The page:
CFTC to lead Malawians in commemoration of World Consumer Rights Day on March 15

Malawians are being invited to join the Competition and Fair Trading Commission (CFTC) on Wednesday, March 15 to commemorate this year’s World Consumer Rights Day at Mponela Trading Centre in Dowa — which comes with an appropriate theme: ‘Be an empowered consumer, know your rights and obligations’.

Thus the CFTC inviting consumers, traders and other stakeholders in commemorate the important day, which was set aside “to celebrate and show solidarity within the international consumer movement”, as said by CFTC Executive Director, Lloyds Vincent Nkhoma.

“Participants observe the day by promoting the basic rights of all consumers and demanding that those rights are respected and protected.

“These celebrations emanate from the speech made to the United States Congress on March 15, 1962, by President John F. Kennedy in which he extolled four basic consumer rights, later called the Consumer Bill of Rights.

“The United Nations, through the United Nations Guidelines for Consumer Protection, expanded these into eight rights — namely right to safety, right to be informed, right to choose, right to be heard, right to satisfaction of basic needs, right to redress, right to consumer education and right to healthy environment.

CFTC Executive Director Nkhoma

“Thereafter, Consumers International adopted these rights as a charter and started recognizing March 15 as World Consumer Rights Day.”

Nkhoma added that the commemoration in Mponela will be presided over by Minister of Trade & Industry, Simplex Chithyola Banda from 08.30hrs with a parade from SMEDI Engen Filling Station to Mponela grounds where there will be speeches, traditional dances, comedies, music, poetry and competitions.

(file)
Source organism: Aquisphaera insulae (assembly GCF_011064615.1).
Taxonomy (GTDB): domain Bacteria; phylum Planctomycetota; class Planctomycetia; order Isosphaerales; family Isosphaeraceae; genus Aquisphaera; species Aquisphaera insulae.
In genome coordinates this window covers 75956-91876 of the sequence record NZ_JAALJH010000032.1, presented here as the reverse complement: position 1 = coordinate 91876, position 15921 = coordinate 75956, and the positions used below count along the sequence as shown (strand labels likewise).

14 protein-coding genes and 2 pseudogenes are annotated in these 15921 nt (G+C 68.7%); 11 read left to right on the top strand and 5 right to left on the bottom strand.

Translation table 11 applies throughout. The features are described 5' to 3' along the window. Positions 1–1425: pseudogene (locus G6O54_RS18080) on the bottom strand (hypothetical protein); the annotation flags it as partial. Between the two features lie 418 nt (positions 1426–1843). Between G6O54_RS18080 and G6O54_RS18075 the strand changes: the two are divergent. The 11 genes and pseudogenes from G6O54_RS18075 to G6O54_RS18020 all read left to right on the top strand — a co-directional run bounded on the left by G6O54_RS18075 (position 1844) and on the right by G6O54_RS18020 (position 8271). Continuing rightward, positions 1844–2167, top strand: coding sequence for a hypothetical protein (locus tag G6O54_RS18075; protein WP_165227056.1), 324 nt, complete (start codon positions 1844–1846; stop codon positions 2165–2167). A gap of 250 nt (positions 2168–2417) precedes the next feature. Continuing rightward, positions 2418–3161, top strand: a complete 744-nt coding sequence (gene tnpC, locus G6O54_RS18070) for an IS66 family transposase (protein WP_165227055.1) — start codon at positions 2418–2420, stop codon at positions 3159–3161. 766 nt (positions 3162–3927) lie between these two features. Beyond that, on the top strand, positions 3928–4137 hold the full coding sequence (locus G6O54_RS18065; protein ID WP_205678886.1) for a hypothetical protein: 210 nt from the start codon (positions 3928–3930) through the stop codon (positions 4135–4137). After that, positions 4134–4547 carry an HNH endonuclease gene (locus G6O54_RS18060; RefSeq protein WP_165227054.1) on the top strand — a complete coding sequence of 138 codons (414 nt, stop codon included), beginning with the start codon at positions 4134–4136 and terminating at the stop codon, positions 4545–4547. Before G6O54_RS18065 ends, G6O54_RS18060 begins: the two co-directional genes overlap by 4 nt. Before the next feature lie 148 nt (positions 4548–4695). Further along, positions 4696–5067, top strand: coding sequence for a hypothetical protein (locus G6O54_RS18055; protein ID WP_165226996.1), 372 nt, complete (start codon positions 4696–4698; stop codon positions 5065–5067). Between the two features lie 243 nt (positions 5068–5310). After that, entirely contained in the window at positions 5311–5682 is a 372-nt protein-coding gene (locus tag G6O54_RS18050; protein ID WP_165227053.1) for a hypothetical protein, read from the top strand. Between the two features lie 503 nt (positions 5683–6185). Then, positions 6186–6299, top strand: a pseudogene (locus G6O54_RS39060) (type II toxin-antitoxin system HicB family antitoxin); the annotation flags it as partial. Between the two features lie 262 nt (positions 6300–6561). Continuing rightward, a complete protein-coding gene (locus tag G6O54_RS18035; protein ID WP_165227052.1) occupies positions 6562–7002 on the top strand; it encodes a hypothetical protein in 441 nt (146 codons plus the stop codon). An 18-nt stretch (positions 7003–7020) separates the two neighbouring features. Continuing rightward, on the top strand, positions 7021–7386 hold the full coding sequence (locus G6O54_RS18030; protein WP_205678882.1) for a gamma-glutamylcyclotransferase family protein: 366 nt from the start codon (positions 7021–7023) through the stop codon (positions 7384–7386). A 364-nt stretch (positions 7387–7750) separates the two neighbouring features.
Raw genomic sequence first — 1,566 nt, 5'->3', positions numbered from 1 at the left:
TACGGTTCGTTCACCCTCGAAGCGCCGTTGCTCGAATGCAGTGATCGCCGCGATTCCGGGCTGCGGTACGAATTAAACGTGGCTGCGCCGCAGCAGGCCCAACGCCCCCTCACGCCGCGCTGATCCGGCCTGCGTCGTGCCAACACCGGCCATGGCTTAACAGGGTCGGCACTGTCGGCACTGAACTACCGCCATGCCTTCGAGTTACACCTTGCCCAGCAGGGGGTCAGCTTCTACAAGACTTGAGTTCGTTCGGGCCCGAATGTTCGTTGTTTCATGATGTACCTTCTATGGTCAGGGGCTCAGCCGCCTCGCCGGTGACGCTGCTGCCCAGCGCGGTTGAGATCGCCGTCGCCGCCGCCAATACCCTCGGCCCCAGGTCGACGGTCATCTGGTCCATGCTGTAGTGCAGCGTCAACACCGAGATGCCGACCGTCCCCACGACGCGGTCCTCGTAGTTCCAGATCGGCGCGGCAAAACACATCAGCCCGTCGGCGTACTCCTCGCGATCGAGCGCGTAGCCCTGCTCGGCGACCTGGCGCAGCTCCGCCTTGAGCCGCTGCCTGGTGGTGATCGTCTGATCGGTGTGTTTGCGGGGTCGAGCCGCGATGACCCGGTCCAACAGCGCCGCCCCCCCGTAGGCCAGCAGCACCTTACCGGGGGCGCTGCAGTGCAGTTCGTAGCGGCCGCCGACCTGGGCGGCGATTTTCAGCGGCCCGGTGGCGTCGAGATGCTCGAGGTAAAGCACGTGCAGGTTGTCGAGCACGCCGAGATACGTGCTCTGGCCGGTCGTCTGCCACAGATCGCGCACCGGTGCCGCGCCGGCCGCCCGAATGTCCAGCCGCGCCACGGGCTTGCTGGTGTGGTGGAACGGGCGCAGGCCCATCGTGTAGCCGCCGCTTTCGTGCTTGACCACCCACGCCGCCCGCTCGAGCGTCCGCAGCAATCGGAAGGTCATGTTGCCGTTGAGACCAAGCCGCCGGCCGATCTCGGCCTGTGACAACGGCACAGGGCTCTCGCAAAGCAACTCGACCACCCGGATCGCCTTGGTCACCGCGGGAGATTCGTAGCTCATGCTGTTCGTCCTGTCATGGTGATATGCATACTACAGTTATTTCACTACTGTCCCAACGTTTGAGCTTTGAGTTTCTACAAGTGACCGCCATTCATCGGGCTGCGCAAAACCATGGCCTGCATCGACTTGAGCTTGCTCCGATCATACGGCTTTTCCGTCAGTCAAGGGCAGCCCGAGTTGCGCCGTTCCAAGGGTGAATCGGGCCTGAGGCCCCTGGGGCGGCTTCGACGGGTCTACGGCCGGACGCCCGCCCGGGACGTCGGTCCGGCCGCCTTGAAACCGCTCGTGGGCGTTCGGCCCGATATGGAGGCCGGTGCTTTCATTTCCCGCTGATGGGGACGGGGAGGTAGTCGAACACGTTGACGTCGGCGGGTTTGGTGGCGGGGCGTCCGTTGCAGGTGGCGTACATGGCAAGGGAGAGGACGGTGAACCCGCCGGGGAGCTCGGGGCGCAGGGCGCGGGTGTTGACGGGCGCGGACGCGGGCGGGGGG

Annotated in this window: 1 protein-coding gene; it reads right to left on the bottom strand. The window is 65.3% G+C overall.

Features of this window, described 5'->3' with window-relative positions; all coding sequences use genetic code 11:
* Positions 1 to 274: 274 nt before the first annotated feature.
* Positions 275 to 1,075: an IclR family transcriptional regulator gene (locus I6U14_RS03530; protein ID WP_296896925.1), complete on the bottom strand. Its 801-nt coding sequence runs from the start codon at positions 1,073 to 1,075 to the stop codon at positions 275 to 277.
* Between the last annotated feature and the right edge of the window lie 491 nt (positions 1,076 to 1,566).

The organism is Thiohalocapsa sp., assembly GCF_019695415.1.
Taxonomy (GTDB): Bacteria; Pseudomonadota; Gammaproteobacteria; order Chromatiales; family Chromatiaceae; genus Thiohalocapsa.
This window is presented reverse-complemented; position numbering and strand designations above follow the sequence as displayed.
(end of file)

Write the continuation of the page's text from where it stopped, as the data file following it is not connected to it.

Nkhoma also reiterated CFTC’s call to all consumers “to stand up for their rights by reporting any unfair trading practices through its toll-free line 2489; and assures all consumers that all abusers of consumer rights will be dealt with as provided for under the Competition and Fair Trading Act and Consumer Protection Act.

Former US President John F. Kennedy

At a media interface a fortnight ago where he was unveiled as the new CFTC executive director, Nkhoma said in order to move with the times, the Commission together with its legal authorities and all other stakeholders, are reviewing the Competition and Fair Trade Act — which is at an advanced stage — that gives the institution “an opportunity to put in place solid tools for identifying and breaking cartel conduct, which is the most serious conduct in terms of impeding consumer welfare”.

The review of the CFTA is long overdue also for the set fine of K500,000 which was enacted in 2013 and was stiff enough then, but some big corporate businesses can just be opting to pay the meagre fine and continue carrying out unfair trading practices.

When an offender is found guilty, the penalties — under the Competition and Fair Trading Act (CFTA) — provides that they shall be liable to a fine of K500,000 and 5 year jail term, but this is a little fine for big business habitual offenders, who need to be given stiffer punishments in order to address the malpractices by most public service providers.

At the media interface, Nkhoma highlighted some of the track records the Commission has concluded since its mandate in the past decade, that include improved advocacy and awareness which saw the number of complaints received drastically going up — rising from about 10 in 2013 to over 300 in a year.